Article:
My Experience

by Steven H Silver


The Audition

When I had heard that I had a “Jeopardy!” audition, I naturally asked to take the day off of work.  I did not tell my boss or co-workers why I needed the time off and they naturally assumed I was interviewing for a job.  I figured that if I did poorly at the audition, I wouldn’t have to face a few days of questioning afterwards, and if I did well, I could return to work in triumph.

The auditions were held at the Marriott in downtown Chicago.  When I arrived, they asked to see our pink confirmation letters.  I turned in my glossy confirmation letter on FAX paper and Susanne Thurber, the Senior Contestant Coordinator looked at it and asked what had happened to the letter they had sent me.  When I explained the situation, she let me in.

The room held about eighty people.  We were each given a “Jeopardy!” pen and a couple of pieces of paper.  One of the pieces of paper asked for contact information and five things we could discuss with Alex Trebek if we appeared on the show.  The other piece of paper simple had a line for our names and fifty numbered lines where we would be able to write down our answers.

Susanne and Glenn Kagan explained that they would be showing us a videotape with fifty questions, each in its own category.  We would have eight seconds to write down each answer before the next question appeared.  Answers did not need to be in the form of a question and spelling did not count (a good thing for at least one of the answers).  They recommended that if you did not know the answer you just skip it rather than try to come back, a technique which they found caused people to lose their rhythm and do poorly on the test.  To pass the audition, you needed to answer thirty-five of the questions correctly.

I’ve been asked many times if the questions were difficult, and I have to say that although I didn’t think they were, I also passed the test.  Seventy of the eighty people I took the test with, however, did not pass, so I guess that objectively they could be considered difficult.  In any event, I only remember a handful of the questions.

I’ve also been asked how many I got correct, and the answer is that I really couldn’t say.  Because there are only two people grading papers and they have to get through eighty of them in about ten minutes, they stop grading a paper as soon as the person has gotten sixteen questions wrong or thirty-five questions right.  It is possible that I only got thirty-five questions right, but I think the total was closer to forty-three.

While waiting for the “Jeopardy!” people to return, we filled out our topics for discussion with Alex and talked.  I discovered the woman next to me was an attorney who was taking the test for the third time.  Very few people made it into the contestant pool the first time they took the test and even fewer managed to make it on the show.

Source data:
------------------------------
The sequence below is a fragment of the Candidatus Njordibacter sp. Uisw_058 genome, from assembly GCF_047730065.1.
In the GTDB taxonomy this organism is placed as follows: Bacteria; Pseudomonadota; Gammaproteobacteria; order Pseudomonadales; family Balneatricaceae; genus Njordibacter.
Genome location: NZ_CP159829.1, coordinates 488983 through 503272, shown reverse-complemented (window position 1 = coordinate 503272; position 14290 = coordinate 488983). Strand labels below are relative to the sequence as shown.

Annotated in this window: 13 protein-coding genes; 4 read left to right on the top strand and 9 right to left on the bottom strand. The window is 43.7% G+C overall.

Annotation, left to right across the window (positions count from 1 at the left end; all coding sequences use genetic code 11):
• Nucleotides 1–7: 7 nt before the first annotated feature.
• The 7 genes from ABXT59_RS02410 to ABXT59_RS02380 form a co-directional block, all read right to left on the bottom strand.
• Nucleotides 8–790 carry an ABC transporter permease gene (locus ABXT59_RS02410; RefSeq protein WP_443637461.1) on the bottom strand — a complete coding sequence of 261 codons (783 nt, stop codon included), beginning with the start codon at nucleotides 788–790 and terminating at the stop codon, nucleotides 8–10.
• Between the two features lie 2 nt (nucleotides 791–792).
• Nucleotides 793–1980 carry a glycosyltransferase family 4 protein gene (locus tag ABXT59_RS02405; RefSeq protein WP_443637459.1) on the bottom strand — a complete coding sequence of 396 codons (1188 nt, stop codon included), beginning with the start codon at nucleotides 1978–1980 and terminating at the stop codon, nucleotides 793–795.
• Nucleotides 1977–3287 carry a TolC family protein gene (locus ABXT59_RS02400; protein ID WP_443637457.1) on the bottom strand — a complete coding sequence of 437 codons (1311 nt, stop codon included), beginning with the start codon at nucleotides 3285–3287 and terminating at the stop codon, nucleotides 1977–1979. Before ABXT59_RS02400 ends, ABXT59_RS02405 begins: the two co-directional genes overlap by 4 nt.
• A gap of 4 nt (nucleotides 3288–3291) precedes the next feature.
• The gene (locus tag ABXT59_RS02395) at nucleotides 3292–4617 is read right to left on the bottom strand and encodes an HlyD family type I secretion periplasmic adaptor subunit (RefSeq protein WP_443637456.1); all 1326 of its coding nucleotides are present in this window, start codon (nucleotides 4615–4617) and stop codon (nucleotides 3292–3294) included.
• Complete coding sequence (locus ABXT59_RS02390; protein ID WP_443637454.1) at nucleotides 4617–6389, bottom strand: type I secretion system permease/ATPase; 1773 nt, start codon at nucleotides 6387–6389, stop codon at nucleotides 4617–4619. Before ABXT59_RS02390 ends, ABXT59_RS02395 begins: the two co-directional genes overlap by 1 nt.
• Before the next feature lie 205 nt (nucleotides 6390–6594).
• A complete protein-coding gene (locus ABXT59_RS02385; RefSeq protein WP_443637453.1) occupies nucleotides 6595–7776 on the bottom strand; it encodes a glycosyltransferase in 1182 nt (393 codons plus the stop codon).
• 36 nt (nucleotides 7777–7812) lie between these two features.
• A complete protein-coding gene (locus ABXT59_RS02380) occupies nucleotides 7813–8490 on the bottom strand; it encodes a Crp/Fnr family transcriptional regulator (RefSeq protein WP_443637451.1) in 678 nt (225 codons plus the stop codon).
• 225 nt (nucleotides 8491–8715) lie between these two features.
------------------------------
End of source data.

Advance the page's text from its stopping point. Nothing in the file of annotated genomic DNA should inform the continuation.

Susanne and Glenn returned to the room and called off the names of the qualifiers in random order.  As it happened, my group had ten people who passed and I was the tenth name they called.

The ten of us were asked to fill out more paperwork, have our pictures taken, and then it was time to participate in a practice game of “Jeopardy!”.  We were divided into groups of three and handed the “lock-out device” or buzzer, which is the bane of so many “Jeopardy!” contestants.  We were told that the trial was simply to see how well we could handle the buzzer and work the board to keep the flow of the game moving along.  We were not in competition with the other people holding buzzers.  In none of the mock-contestants could answer a question, it would be thrown open to the remaining seven.

After we each had our turns to pretend to play “Jeopardy!”, we went through a small interview, in which we explained who we were, what we did, and what we would do with our winnings if we made it on the show.  Eight of the potential panelists explained they would travel, one said he would buy a house in Ireland and become a full time writer (and I was thinking that “Jeopardy!” just does give out that kind of prize money), and I said I would invest the money to pay for my daughter’s college education (she was one at the time).

We were told that we all had qualified and would remain eligible for one year.  The show would tape its sixteenth season from June to February.  If we were selected, we would receive a call (or e-mail or letter) asking us to be in Los Angeles for our taping date.  We would have one month to make our arrangements and it would be entirely up to us to pay for the airfare, hotel and any other costs incurred.

I was so happy that I had passed the audition that I wasn’t even unduly bothered by the flat tire I had as I drove home.